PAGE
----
‘Perfect storm’ decimates crops

‘Perfect storm’ decimates crops

It is crunch time for consumers as frozen potato chips prove sparse as processed potato supply shortages start to bite.

Coles has enforced a temporary nationwide two item limit on the sought after Australian household staple while fish and chip shops struggle with supply.

The shortage is due to a range of factors coming together to produce ‘the perfect storm’ including a wet spring in Tasmania, a hailstorm that battered Ballarat during January, a lack of shipping containers and global crop scarcities.

Experts warn the shortage could last for up to six weeks.

Buckley Innovative Farming is a family business located at Mingbool, producing 22,000-24,000 tonnes of potatoes a year in various varieties for fries and crisps.

They are current suppliers to Smiths Chips, McCain Foods and UniGrain (an exporter of crisping potatoes to Asia).

Tasmania grows Russet Burbank potatoes (a variety of the produce that is popularly used to make frozen chips) which are supplied to Simplot who produce BirdsEye and McCain.

Buckley Innovative Farming partner/manager Terry Buckley said the biggest issue was the wet spring in Tasmania meaning farmers planted their crop late.

“Tasmania still grow Russet Burbank potatoes there, we do not really grow them here anymore,” he said.

“Russet Burbank takes 140 days to grow whereas all the others are pretty much 120 days and they also put a lot of yield on in the last few weeks, so you have to get your 140 days to have a success.

“Once you get a wet spring it gets really too late to plant them and I think a quite a lot of them were not planted because once you hit December you still have to be able to finish your spuds off by the end of April, and the weather is never good enough to do that.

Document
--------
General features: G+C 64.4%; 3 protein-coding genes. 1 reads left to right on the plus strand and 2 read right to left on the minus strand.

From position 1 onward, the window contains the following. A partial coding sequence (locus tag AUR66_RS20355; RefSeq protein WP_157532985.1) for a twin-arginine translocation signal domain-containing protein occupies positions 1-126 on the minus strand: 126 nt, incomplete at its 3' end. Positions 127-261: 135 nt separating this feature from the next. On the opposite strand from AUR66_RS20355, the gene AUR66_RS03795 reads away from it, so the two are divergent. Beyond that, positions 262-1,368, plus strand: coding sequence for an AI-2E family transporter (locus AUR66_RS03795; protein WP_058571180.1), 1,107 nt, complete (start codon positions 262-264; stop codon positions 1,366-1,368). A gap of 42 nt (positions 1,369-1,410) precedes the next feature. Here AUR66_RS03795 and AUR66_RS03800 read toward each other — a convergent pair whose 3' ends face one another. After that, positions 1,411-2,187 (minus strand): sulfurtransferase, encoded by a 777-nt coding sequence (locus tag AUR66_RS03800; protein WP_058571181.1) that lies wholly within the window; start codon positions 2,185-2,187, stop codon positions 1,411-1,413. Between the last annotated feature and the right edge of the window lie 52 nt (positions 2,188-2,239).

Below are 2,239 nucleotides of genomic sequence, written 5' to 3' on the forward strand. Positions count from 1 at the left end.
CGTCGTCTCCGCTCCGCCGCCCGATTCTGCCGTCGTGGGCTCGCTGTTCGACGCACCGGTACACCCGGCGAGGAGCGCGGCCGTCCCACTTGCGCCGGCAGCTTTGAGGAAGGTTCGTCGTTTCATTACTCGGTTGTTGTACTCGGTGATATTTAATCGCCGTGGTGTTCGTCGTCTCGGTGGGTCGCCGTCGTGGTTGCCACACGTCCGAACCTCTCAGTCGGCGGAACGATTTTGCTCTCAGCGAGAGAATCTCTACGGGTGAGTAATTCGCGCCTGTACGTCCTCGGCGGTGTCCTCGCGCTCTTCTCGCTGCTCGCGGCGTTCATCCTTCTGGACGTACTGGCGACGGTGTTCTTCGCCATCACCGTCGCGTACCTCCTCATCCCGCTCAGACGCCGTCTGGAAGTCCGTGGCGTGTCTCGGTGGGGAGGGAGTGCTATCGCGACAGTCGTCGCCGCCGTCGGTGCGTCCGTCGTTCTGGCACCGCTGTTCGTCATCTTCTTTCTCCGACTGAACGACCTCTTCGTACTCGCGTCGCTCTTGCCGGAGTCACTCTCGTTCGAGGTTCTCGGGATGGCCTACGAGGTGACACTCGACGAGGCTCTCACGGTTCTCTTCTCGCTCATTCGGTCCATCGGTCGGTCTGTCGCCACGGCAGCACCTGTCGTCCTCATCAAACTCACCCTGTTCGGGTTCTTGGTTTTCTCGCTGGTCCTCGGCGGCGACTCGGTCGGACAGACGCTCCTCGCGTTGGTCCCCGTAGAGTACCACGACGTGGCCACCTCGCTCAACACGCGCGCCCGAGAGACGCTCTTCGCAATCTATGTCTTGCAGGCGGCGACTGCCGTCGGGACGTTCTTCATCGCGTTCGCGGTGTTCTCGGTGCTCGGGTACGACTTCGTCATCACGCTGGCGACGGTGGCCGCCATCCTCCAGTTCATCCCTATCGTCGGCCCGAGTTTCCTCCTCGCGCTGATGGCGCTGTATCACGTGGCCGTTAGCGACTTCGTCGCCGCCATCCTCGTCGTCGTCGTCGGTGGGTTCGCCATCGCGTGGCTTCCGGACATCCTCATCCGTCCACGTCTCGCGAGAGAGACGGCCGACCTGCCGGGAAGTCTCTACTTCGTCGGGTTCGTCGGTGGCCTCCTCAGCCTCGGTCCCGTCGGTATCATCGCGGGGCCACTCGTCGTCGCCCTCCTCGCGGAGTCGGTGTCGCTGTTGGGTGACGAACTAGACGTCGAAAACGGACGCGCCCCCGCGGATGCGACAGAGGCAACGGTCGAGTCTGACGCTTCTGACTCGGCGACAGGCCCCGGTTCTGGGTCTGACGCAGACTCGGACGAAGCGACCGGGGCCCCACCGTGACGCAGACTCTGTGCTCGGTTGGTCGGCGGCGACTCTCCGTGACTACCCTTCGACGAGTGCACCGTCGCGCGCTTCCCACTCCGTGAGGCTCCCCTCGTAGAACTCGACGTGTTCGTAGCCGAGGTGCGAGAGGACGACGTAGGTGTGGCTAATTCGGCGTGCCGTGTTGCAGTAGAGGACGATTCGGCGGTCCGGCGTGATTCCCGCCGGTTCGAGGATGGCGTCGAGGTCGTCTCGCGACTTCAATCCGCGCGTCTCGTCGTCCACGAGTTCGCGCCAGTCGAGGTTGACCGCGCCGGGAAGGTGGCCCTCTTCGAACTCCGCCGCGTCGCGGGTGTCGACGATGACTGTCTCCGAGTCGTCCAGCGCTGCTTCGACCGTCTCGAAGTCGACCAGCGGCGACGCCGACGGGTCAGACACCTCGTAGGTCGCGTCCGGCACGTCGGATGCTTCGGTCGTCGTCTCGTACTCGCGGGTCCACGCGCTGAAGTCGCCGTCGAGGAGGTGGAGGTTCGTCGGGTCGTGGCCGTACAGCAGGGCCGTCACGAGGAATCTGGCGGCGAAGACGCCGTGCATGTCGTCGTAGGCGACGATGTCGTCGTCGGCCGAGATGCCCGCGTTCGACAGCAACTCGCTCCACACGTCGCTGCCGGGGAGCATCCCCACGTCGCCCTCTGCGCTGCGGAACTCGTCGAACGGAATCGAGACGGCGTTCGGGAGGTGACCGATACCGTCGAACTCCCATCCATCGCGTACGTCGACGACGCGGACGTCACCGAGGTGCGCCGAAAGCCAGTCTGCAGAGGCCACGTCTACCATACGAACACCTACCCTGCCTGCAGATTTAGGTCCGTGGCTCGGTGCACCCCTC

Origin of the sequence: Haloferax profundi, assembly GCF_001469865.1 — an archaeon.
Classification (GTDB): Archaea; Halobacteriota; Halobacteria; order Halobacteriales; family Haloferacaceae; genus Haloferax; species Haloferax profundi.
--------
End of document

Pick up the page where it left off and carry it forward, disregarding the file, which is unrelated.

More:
“So ultimately they did not plant enough spuds in Tasmania because of the wet spring.”

Mr Buckley said there were other factors contributing to the lack of the staple.

“Everything around the world has sort of come together so there are no spare potatoes anywhere,” he said.

“A massive hailstorm went through the middle of Ballarat in January and its effect was more severe than they first thought it was.

“There are also issues with the shipping problems because stuff was not able to be shipped as easily as it should be from New Zealand to Australia because of a container shortage.

“I would hope it’s getting better, but it was absolutely stopped, there was no trade at one stage.

“We send them our wedges and they send us fries back, but they were not sending fries back so that was a problem and then the general worldwide hiccup in shipping was a problem.”

Mr Buckley said he believed there was “no quick fix”, estimating consumers would have to wait four to six weeks for the situation to remedy.

“I think it will be the middle of February before they get started again in Tasmania so it is going to be an ongoing thing for a little while before we can get fresh product,” he said.

“It’s going to be an ongoing problem in Australia because I think Tasmania is coming up short on potato planting again (this season).

“We have got to have a good autumn otherwise people are going to come up short again.”

Mr Buckley said despite working in the potato industry for 45 years he has never seen a shortage this severe before.

“Even the crisping industry has been just making it through as well like they have been having to ship potatoes from Atherton Tablelands to Adelaide with enormous freight costs and normally they would not be doing that so that’s also a problem,” he said.

“They seem like they’ll get through without running out of crisps, but it’ll be only just.

“Everything has come together this year as far as bad things and then we finished up short of product because usually you would just import some but there’s nowhere to import them from.”

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